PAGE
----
Wednesday, May 29, 2013

Right place, right time, right crowd

Anticipating today’s 100th anniversary of the premiere of Igor Stravinsky’s “Le sacre du printemps” (“The Rite of Spring”), retrospectives have focused on the great change that this 32-minute ballet score brought to music.

Yes, it was startlingly new. No, it was not the birth of modernism in music. But, it was a birth cry heard throughout the Western world.

Scriabin’s “Poem of Ecstasy,” Debussy’s “La Mer,” Ravel’s “Daphnis et Chloé,” Schoenberg’s “Pierrot Lunaire,” Richard Strauss’ “Salome” and “Elektra,” all predate “Le sacre.” In rhythmic complexity, harmonic language, employment of new and/or different instrumental timbres and textures, each of those scores is at least as “modern” as Stravinsky’s. (Harmonically, much of Wagner is more advanced.)

Nevertheless, “the impact of [‘Le sacre’] was incalculable,” Nicolas Slonimsky wrote in his “Lectionary of Music.” “[H]ardly a single composer anywhere in the world escaped its powerful influence.”

Why this score above all others?

The premiere of “Le sacre” was the most famous instance of modern music getting a rise out of an audience. Whether the opening-night riot at Paris’ Theatre de Champs Elysees was a spontaneous event or was engineered by Serge Diaghilev, the impresario whose Ballets Russe staged “Le sacre,” has been the subject of conflicting accounts over the years and probably never will be resolved.

Diaghilev, Stravinsky, choreographer Vaslav Nijinsky and conductor Pierre Monteux, all recognized the musical and choreographic provocations in “Le sacre” well before its premiere, Modris Eksteins wrote in “Rites of Spring: the Great War and the Birth of the Modern Age.” “There can be no doubt that a scandale of some sort was both intended and expected.”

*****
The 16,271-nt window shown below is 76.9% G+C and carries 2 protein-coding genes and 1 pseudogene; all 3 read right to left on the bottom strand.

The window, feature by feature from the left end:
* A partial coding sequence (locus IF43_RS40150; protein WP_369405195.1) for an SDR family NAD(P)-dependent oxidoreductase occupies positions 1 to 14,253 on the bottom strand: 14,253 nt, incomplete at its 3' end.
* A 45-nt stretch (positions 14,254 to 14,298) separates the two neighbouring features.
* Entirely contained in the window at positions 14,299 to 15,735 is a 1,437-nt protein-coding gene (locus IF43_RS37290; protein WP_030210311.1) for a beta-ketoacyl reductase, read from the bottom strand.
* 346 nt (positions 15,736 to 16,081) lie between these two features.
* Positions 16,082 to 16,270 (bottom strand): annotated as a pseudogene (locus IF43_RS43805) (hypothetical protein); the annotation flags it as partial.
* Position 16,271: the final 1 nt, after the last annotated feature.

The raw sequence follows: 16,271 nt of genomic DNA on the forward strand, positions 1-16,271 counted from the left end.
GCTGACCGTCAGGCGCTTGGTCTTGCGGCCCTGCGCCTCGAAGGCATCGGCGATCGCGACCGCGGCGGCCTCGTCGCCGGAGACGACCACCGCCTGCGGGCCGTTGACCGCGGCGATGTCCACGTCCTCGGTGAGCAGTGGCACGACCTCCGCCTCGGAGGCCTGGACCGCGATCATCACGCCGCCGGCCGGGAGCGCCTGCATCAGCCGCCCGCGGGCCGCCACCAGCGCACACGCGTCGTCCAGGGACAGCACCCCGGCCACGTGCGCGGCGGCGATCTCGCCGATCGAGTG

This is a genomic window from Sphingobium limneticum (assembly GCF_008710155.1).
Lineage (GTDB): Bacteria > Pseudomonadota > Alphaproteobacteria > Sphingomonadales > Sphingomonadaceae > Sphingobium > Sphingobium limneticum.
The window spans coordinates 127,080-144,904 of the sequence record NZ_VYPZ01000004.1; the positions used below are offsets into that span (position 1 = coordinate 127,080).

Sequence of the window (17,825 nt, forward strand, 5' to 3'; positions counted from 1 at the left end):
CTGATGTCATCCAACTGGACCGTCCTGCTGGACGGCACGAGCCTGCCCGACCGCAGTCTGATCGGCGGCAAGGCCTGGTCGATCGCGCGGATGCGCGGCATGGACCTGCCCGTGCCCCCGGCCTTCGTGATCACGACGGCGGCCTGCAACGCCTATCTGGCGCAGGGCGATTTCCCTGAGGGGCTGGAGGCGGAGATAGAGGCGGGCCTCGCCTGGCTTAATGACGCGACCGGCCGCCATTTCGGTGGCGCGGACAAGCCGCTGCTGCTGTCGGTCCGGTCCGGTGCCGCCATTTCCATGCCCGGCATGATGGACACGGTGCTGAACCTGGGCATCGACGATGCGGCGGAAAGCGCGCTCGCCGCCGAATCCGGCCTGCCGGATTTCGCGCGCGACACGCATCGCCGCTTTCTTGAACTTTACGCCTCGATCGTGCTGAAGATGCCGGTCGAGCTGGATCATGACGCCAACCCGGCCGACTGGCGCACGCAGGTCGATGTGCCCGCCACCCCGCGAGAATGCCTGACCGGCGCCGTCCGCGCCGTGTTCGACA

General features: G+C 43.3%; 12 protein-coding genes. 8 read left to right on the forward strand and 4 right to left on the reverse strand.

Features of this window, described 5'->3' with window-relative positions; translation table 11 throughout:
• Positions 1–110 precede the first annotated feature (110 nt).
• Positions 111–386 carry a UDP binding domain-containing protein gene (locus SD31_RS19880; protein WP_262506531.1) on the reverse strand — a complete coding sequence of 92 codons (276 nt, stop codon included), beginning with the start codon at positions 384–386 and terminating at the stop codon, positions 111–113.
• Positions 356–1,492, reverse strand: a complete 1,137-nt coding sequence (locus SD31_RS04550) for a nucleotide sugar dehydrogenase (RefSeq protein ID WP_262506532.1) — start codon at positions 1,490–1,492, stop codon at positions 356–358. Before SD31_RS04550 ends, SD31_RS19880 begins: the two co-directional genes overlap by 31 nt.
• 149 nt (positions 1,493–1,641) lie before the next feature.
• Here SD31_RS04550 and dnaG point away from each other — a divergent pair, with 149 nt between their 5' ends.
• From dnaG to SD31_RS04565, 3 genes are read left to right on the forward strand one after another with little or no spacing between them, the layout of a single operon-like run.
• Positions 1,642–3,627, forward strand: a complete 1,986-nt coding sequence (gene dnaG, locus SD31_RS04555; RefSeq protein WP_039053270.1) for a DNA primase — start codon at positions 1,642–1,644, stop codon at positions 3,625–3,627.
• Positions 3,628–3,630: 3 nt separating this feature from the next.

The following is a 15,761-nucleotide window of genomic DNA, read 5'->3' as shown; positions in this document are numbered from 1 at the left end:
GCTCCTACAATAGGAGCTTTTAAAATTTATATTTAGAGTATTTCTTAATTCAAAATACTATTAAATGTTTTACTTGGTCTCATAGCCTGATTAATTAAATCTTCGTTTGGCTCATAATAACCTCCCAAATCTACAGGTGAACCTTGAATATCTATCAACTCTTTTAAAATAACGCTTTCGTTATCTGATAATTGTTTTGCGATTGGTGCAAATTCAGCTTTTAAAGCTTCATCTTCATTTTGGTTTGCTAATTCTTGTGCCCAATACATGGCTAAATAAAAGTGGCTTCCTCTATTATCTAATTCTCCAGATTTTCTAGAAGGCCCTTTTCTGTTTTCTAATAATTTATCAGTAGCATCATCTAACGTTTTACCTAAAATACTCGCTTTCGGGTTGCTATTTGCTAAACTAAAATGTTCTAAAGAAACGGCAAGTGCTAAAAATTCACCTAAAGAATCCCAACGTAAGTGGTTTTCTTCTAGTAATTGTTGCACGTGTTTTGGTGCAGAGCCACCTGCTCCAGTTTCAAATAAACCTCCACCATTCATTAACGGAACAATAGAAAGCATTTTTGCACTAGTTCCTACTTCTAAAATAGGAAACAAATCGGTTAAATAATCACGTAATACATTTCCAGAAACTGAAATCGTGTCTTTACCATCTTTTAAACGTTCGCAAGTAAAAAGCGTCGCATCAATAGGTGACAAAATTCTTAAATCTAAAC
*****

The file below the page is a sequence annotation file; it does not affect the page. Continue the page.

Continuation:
Similar intentions and expectations may have preceded Strauss’ operas and Schoenberg’s song cycle. “Salome” and “Elektra,” however, were introduced in Dresden, and “Pierrot Lunaire” in Berlin. Both were centers of music; but they weren’t Paris, which at the time was the epicenter of Western culture.

The Ballets Russe was popular among cultural opinion leaders and maintained close ties with, and generated buzz among, artistic modernists in fields other than music and dance. Among those in the opening-night audience were Ravel, Carl Van Vechten, Gabriele D’Annunzio, André Gide, Guillaume Apollinaire and Jean Cocteau.

“Le sacre” was not the only 20th-century score to benefit from timing, location and cachet.

George Gershwin’s “Rhapsody in Blue” is another famous example. It was not the first piece of art-music to be influenced by jazz – Darius Milhaud’s “La création du monde” (“The Creation of the World”), Stravinsky’s “Ragtime” and other jazz-tinged works predate the rhapsody; but its premiere by Gershwin and Paul Whiteman’s jazz orchestra, on Feb. 12, 1924 at Aeolian Hall in New York, was, like “Le sacre,” a keenly anticipated event drawing prominent musicians, including Sergei Rachmaninoff, John Philip Sousa, Willem Mengelberg, Fritz Kreisler, Moritz Rosenthal, Mary Garden and Leopold Stokowski.

An art work becomes influential not just because of artistic merit, especially not at first. Being introduced in the right place at the right time to the right people can be even more important.

What made “Le sacre” such an influential work – violent energy, rhythmic complexity, deceptively austere harmonic language, reference to ancient or folk cultures – almost surely would have become the lingua franca of modern music with or without this score. The uneasy Zeitgeist of the early 20th century, the fascination with “primitive” folk and non-Western art and the rise of viscerally expressive styles such as jazz and tango pointed music in the direction that Stravinsky took in “Le sacre.”

But would another composer have distilled the prevailing mood and new musical trends as effectively as Stravinsky, and would the musical world have responded as it did to “Le sacre?”